Guest Post: "Accessing my float outside of the tank"

Member Chris Corona contributes his thoughts, "as fresh as they come," after a session. Thanks Chris!

Upon entering the tank, calmness overcomes my senses. The light dims, and darkness removes my sight. I can feel my heartbeat loud. See my thoughts. Thought projects as if it were only a movie. I let my thoughts flow. Then they vanish and I am truly there...being. 

When the music starts playing again, I reach for the walls of the tank as if they were the shores of reality. The light turns on but I am left with an empty mind. And I am still being. 

I enter the world, thoughts flood in. I know the space I've discovered in the tank is accessible even outside of the tank. So I access that space and be.


Mirror Lake, Yosemite

Mirror Lake, Yosemite

Going Deep

Whenever I sit down to write about floating I can never quite find the right words to describe it. I've often heard people describe a good float and they use the phrase "going deep." It seems like a fairly accurate phrase and yet I'm not sure what it means. It could mean a successful self analysis. It could mean you were somewhere between dreaming and meditation. Maybe you saw lights. Maybe you heard frogs ribbiting as you imagined yourself floating under stars. 

Somehow every float is different and "going deep" is a different journey every time. Maybe "going deep" means; I was able to lose myself, even if only for a half hour, I was able to let go of my little storm of dramas. 

Letting go manifests itself in different ways. One's brain often has a peculiar way of explaining itself. Sometimes it makes obvious sense, sometimes it is utterly nonsensical. Dreaming and going deep are similar in that way.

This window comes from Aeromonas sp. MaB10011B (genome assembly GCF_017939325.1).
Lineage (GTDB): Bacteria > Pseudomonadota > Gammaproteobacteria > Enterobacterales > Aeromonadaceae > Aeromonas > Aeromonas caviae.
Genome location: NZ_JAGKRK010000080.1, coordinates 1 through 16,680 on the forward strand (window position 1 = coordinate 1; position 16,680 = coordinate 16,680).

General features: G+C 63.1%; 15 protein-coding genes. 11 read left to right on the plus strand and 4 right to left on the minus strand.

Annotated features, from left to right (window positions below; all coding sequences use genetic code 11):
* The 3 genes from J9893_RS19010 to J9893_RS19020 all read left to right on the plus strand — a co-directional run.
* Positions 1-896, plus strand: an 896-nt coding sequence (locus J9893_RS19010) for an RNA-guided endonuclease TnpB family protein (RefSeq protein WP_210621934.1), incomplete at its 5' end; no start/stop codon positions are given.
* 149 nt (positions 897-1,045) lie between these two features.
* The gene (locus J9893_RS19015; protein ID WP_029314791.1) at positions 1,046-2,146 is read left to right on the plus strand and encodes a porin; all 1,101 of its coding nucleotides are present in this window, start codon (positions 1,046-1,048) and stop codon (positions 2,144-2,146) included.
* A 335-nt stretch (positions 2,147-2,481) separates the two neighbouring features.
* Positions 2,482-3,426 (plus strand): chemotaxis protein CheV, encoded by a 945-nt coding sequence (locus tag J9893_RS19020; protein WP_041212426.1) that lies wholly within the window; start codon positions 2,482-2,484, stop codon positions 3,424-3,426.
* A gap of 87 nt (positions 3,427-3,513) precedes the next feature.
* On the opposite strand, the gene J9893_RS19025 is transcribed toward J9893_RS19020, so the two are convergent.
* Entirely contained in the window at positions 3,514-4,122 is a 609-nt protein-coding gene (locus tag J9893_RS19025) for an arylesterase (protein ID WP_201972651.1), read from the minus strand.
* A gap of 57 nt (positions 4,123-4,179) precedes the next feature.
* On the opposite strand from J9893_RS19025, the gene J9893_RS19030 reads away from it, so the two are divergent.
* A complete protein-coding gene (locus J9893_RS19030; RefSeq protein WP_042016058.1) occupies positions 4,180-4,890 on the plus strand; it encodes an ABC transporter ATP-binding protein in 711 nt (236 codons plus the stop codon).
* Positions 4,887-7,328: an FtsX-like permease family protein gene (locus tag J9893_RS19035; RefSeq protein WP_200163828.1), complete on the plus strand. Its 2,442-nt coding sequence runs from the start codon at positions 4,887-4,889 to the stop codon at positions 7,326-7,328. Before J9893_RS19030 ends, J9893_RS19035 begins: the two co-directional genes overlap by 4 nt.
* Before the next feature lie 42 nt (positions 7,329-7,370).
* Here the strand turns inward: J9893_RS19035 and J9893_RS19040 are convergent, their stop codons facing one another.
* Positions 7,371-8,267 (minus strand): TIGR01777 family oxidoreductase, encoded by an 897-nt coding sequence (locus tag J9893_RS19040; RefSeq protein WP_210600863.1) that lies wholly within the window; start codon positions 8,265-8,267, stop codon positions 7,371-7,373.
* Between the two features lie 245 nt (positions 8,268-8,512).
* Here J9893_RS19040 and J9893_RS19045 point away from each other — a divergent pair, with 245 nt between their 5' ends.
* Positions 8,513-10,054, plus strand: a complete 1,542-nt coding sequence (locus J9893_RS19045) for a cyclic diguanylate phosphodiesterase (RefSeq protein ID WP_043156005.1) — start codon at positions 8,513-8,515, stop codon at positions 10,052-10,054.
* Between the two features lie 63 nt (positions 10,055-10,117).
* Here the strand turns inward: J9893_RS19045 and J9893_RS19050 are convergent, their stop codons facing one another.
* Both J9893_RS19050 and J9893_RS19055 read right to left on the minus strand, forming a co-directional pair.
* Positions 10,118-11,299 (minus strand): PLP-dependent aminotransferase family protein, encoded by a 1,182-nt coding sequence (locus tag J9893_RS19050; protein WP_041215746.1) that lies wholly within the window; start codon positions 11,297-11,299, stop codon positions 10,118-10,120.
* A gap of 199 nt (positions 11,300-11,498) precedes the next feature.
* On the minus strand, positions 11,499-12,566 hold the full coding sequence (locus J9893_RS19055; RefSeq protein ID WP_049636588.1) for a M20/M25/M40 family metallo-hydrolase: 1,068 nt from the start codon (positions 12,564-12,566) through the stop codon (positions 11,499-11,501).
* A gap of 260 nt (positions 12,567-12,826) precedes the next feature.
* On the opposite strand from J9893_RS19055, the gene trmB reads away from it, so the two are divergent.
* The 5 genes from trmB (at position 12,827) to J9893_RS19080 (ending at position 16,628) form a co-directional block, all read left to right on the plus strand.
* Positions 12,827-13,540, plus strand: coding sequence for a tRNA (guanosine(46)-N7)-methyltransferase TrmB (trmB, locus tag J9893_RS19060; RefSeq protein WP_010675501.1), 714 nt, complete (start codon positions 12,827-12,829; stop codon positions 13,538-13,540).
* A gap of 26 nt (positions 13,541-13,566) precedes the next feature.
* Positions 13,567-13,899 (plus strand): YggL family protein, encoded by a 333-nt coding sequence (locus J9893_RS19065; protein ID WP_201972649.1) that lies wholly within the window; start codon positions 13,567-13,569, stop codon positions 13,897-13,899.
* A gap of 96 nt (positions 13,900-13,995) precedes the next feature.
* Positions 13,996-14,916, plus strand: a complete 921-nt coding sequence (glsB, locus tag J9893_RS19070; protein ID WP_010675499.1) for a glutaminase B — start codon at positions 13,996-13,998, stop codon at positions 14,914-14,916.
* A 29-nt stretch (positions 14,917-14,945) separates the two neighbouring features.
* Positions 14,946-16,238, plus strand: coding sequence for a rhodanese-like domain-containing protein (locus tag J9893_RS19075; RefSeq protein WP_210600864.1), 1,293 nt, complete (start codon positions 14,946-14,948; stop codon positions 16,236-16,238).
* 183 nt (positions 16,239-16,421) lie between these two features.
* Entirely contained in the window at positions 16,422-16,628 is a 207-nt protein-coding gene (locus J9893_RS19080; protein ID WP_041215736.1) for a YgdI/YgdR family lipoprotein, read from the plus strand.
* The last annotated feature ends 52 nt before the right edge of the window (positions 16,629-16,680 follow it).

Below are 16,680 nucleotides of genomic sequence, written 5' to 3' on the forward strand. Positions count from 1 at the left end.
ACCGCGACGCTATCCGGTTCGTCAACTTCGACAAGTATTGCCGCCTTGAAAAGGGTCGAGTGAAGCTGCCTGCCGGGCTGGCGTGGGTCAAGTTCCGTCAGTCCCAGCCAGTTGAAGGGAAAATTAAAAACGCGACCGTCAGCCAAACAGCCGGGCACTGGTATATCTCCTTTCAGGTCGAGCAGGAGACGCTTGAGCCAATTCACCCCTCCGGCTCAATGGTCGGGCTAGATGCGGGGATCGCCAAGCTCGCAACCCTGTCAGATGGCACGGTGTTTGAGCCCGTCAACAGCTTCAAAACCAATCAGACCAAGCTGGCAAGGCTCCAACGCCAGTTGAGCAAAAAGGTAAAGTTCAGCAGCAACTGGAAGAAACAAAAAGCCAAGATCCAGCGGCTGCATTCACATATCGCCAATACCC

When the music begins and the light dimly appears, my eyes adjust, i sit up slowly, and i reach for the door handle still trying to contemplate what just happened. I'm smiling to myself. Whatever it is it's going to last all day.


Letting Go

Walking through our front door for the first time can be somewhat intimidating.

Although we've tried our best to create an inviting space and strive to communicate a feeling of empathy and understanding with everyone that comes in, the fact is that what awaits for most is something entirely unfamiliar. However well disguised, this uncertainty often brings up a surge of emotion- excitement, anxiety, fear- and rightly so; while the range of experiences during any particular float vary from person to person, everyone who steps into the tank is in some way or another confronting themselves- it's just you alone, in the dark, with nothing but your thoughts to color the experience.

A flood of similar questions usually fuels the emotional uncertainty: "What am i going to do in there for an hour (or more)?" "Will someone walk in on me?" "How am i going to manage being alone for that long?" "Will i get bored just laying in the dark?" "What if i get locked in the tank?" "What if my mind starts playing tricks on me?" "Will I go crazy in there?"

When it's finally time to step into the tank all of these emotions are still attached at the hip. The experience can become quite unsettling, since you're thrust into an environment that offers you little choice but to notice intrinsic physical and mental stimulus. You're left to sort it all out- that deluge of thoughts, that tension in your shoulders, anything repressed or ignored that might float its way up to immediate consciousness. 

As difficult as letting it all go can be, the space that lies beyond is well worth visiting. Those who are willing to step outside of their comfort zone and disconnect from the outside world to wander the depths of their mind might find a solace in floating unlike any other yet experienced.

I speak for all of us here at Equilibrium when i say that one of the greatest pleasures we have is seeing the relaxed and revitalized look of everyone after their first float, their sense of inner calm and vibrant glow; they've faced the darkness and found that just beyond is a world that yearns to be explored, with a new understanding of what true "rest" and "relaxation" really is. 


How do you push past barriers in the tank to get to a place of deep relaxation?


- DS